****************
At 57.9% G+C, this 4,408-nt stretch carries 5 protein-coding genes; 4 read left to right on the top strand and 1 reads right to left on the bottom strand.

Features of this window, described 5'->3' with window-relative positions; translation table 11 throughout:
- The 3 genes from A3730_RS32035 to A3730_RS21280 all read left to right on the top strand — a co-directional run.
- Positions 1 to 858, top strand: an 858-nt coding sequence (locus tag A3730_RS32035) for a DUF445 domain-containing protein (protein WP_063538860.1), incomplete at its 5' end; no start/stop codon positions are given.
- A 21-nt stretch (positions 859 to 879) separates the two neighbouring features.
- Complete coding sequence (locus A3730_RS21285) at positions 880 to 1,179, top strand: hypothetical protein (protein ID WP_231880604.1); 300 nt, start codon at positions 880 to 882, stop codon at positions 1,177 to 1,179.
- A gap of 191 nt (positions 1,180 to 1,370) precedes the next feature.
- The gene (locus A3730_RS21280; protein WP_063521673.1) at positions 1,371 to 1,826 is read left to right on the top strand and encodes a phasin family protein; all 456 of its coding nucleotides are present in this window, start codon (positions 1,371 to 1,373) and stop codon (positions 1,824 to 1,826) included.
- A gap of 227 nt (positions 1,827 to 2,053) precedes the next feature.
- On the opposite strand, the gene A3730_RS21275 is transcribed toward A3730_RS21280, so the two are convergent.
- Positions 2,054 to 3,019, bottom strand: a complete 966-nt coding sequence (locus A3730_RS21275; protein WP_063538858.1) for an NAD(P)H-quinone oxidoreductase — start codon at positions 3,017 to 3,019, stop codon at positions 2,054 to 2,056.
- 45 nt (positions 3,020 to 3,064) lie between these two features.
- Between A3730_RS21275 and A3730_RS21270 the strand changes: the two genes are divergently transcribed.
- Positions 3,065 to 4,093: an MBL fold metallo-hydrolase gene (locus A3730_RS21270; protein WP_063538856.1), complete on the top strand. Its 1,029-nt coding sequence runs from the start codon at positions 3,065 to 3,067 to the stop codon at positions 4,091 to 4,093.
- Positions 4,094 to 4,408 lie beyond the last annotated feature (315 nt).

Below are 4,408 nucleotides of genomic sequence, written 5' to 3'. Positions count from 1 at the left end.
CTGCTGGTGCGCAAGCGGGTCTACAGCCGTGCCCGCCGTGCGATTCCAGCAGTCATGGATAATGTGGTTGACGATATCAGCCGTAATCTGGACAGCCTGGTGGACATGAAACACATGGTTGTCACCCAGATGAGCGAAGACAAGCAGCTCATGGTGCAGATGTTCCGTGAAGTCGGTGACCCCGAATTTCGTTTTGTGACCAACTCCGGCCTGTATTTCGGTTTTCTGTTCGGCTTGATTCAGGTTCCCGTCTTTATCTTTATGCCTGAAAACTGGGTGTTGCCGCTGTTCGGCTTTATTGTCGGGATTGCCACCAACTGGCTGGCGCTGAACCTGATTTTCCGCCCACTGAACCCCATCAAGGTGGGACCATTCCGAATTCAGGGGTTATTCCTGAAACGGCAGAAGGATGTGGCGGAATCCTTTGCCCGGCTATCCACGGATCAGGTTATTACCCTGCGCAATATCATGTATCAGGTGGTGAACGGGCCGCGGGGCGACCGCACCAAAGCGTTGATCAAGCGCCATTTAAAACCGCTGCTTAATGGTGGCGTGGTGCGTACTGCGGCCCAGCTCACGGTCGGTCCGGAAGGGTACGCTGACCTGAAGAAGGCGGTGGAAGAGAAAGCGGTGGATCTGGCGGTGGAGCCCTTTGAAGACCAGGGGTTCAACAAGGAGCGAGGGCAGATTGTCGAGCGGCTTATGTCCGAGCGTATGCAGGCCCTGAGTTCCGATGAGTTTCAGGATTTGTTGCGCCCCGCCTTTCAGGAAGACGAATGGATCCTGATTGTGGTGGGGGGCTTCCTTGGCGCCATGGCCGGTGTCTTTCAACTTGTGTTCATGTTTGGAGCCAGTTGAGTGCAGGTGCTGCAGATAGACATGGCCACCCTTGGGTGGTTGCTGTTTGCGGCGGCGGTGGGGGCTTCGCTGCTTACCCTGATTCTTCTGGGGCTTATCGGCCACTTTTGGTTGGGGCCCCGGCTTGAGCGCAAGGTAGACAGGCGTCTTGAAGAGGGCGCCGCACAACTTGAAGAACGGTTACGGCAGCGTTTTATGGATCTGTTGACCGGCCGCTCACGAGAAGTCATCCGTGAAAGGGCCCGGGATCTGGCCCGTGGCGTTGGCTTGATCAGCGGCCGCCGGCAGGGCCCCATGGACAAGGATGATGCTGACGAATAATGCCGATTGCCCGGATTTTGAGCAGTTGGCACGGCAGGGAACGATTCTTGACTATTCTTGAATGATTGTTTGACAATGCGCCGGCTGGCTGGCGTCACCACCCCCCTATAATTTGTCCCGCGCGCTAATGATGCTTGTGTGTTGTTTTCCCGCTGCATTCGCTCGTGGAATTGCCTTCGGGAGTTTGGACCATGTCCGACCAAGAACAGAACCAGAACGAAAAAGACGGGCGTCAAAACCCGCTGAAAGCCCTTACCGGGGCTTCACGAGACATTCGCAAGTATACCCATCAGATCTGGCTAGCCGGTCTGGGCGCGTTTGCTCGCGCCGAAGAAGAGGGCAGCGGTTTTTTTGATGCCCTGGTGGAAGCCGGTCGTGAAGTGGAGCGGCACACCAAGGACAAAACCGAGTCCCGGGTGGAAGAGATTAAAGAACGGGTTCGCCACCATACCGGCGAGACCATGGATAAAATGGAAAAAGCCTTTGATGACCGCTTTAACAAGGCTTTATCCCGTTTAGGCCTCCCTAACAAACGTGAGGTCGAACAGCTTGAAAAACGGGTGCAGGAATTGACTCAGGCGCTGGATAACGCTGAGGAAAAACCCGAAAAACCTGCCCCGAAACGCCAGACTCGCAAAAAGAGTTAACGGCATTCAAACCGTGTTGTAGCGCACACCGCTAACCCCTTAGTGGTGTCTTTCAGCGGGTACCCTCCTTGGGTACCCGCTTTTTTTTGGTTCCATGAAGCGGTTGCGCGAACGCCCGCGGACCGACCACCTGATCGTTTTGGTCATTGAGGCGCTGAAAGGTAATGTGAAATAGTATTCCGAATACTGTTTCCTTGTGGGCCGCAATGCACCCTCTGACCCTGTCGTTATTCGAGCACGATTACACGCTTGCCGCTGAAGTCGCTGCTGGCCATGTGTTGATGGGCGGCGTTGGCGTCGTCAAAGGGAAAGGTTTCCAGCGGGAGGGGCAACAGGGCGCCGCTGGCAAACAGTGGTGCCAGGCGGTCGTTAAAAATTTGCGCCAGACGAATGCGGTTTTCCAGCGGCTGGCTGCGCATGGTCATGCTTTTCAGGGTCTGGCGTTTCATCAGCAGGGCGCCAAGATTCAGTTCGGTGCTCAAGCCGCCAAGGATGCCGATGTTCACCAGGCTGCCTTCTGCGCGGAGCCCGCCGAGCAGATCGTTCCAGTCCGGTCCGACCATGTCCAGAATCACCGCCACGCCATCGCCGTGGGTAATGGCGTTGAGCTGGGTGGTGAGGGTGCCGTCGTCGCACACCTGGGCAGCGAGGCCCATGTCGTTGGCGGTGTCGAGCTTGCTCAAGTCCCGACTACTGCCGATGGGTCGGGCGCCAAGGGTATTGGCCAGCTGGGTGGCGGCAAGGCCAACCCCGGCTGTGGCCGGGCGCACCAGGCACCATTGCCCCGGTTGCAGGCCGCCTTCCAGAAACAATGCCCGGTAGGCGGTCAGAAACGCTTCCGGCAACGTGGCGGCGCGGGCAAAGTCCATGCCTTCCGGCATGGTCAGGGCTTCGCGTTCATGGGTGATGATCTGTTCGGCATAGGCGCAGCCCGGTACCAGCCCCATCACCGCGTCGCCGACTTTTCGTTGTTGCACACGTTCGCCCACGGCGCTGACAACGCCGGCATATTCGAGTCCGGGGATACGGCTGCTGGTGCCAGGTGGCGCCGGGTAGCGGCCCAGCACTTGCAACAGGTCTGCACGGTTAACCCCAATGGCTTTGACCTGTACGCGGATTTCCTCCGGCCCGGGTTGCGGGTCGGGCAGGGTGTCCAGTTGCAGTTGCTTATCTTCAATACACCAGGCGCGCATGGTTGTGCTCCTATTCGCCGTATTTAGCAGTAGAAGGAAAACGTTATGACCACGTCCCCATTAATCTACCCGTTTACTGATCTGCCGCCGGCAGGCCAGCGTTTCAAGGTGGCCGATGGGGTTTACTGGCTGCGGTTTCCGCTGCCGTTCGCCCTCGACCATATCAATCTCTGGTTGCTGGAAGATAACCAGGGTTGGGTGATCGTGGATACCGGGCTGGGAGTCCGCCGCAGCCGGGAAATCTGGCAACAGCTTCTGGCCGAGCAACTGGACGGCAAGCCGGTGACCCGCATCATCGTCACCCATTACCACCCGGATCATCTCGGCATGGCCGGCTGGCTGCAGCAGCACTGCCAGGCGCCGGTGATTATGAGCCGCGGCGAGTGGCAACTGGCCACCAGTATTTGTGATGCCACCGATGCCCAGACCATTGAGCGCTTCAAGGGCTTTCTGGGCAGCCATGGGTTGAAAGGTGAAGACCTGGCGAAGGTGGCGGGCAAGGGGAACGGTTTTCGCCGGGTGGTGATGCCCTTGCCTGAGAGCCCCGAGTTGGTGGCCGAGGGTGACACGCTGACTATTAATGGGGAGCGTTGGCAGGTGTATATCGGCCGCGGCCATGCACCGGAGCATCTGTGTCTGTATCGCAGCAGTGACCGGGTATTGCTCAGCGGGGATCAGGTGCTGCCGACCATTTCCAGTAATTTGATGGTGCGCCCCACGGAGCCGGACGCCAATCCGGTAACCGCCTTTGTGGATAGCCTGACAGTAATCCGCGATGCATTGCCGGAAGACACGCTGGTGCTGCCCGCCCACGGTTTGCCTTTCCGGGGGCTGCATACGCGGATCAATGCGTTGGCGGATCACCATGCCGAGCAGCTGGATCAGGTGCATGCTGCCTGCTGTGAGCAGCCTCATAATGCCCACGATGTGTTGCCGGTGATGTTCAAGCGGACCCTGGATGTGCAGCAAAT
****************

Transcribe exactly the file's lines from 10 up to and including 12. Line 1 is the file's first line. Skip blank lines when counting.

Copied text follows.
- On the opposite strand, the gene A3730_RS21275 is transcribed toward A3730_RS21280, so the two are convergent.
- Positions 2,054 to 3,019, bottom strand: a complete 966-nt coding sequence (locus A3730_RS21275; protein WP_063538858.1) for an NAD(P)H-quinone oxidoreductase — start codon at positions 3,017 to 3,019, stop codon at positions 2,054 to 2,056.
- 45 nt (positions 3,020 to 3,064) lie between these two features.